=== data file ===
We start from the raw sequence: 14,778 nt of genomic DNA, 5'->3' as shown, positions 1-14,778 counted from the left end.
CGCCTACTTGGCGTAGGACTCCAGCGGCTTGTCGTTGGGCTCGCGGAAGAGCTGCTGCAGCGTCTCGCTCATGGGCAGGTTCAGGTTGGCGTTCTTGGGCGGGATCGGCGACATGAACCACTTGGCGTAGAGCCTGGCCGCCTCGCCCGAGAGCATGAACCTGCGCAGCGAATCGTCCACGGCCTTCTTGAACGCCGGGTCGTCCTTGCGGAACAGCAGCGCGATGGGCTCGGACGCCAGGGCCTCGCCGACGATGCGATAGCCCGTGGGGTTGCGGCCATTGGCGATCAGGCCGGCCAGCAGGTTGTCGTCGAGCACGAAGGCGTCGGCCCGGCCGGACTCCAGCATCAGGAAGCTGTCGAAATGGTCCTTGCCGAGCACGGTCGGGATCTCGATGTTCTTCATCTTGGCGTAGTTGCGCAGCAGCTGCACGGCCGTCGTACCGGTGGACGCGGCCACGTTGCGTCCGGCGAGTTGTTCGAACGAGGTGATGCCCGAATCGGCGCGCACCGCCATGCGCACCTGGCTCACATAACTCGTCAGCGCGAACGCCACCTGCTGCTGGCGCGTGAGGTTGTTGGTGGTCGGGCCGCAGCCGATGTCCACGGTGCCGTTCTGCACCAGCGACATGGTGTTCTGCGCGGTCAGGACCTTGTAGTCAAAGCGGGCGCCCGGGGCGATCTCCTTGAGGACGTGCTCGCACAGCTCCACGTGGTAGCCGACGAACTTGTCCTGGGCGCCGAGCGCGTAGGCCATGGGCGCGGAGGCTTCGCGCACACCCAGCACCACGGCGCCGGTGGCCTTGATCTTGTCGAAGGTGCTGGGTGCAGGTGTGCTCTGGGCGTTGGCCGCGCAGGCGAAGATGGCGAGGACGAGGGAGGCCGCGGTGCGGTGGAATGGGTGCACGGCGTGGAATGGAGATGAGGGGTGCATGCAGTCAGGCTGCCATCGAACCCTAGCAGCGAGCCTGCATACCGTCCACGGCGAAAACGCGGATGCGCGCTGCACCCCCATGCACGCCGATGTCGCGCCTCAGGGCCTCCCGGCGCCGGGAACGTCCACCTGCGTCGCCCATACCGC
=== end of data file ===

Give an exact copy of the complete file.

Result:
We start from the raw sequence: 14,778 nt of genomic DNA, 5'->3' as shown, positions 1-14,778 counted from the left end.
CGCCTACTTGGCGTAGGACTCCAGCGGCTTGTCGTTGGGCTCGCGGAAGAGCTGCTGCAGCGTCTCGCTCATGGGCAGGTTCAGGTTGGCGTTCTTGGGCGGGATCGGCGACATGAACCACTTGGCGTAGAGCCTGGCCGCCTCGCCCGAGAGCATGAACCTGCGCAGCGAATCGTCCACGGCCTTCTTGAACGCCGGGTCGTCCTTGCGGAACAGCAGCGCGATGGGCTCGGACGCCAGGGCCTCGCCGACGATGCGATAGCCCGTGGGGTTGCGGCCATTGGCGATCAGGCCGGCCAGCAGGTTGTCGTCGAGCACGAAGGCGTCGGCCCGGCCGGACTCCAGCATCAGGAAGCTGTCGAAATGGTCCTTGCCGAGCACGGTCGGGATCTCGATGTTCTTCATCTTGGCGTAGTTGCGCAGCAGCTGCACGGCCGTCGTACCGGTGGACGCGGCCACGTTGCGTCCGGCGAGTTGTTCGAACGAGGTGATGCCCGAATCGGCGCGCACCGCCATGCGCACCTGGCTCACATAACTCGTCAGCGCGAACGCCACCTGCTGCTGGCGCGTGAGGTTGTTGGTGGTCGGGCCGCAGCCGATGTCCACGGTGCCGTTCTGCACCAGCGACATGGTGTTCTGCGCGGTCAGGACCTTGTAGTCAAAGCGGGCGCCCGGGGCGATCTCCTTGAGGACGTGCTCGCACAGCTCCACGTGGTAGCCGACGAACTTGTCCTGGGCGCCGAGCGCGTAGGCCATGGGCGCGGAGGCTTCGCGCACACCCAGCACCACGGCGCCGGTGGCCTTGATCTTGTCGAAGGTGCTGGGTGCAGGTGTGCTCTGGGCGTTGGCCGCGCAGGCGAAGATGGCGAGGACGAGGGAGGCCGCGGTGCGGTGGAATGGGTGCACGGCGTGGAATGGAGATGAGGGGTGCATGCAGTCAGGCTGCCATCGAACCCTAGCAGCGAGCCTGCATACCGTCCACGGCGAAAACGCGGATGCGCGCTGCACCCCCATGCACGCCGATGTCGCGCCTCAGGGCCTCCCGGCGCCGGGAACGTCCACCTGCGTCGCCCATACCGC